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The flammability of structured packing made of thin aluminum sheet (0.2 mm) for use in oxygen service has been investigated by several companies and the results have been published since the first paper was given by Dunbobbin et al. . All these previous tests involved small samples of about 100 g. The propagation on such small samples is quite difficult to analyze especially with LOX flowing down, as in actual operating conditions. The results of these tests have been published in STP 1197 . Three sets of tests have been performed on larger samples to closely reproduce the operating conditions of cryogenic columns. The first set involved larger packing samples (650 g) above a LOX pool, heated to create a gas flow. The second set involved seven complete columns, 30 cm diameter × 2 m high, containing packing with LOX flowing down. The ignition pack was similar to the first set of samples. The third set involved twelve complete columns, 30 cm diameter × 2 m high, with 20 aluminum trays, in normal working conditions. The ignition cell failed in six tests so only six tests were significant. Results of this investigation performed on large samples were used when preparing the CGA pamphlet G-4.8 published in 1993 , which concluded that aluminum structured packing in ASUs introduces no additional risk, compared with aluminum trays.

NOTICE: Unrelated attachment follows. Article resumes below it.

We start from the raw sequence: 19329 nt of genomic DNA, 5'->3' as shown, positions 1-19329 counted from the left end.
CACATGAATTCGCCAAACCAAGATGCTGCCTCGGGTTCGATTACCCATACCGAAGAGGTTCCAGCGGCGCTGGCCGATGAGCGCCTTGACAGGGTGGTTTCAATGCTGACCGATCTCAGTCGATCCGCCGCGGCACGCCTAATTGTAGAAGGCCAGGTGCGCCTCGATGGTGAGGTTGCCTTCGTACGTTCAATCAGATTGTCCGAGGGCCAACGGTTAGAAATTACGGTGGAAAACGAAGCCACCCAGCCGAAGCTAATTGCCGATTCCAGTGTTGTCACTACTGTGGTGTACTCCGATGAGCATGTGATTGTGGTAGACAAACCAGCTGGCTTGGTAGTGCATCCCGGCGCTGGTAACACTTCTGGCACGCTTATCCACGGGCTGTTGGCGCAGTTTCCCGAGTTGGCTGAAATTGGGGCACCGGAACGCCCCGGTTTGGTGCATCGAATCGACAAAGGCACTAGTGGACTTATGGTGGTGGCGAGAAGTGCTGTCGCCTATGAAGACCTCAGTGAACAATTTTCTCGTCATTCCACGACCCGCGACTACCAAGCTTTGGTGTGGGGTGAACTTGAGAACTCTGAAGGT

oxygen, oxygen compatibility, aluminum, structured packing, sieve trays, air separation unit, violent energy release
Pipeline and Oxygen Expert, Air Liquide, Champigny sur Marne,
Materials Expert, Air Liquide, Paris,
Technical Director, Air Liquide, Champigny sur Marne,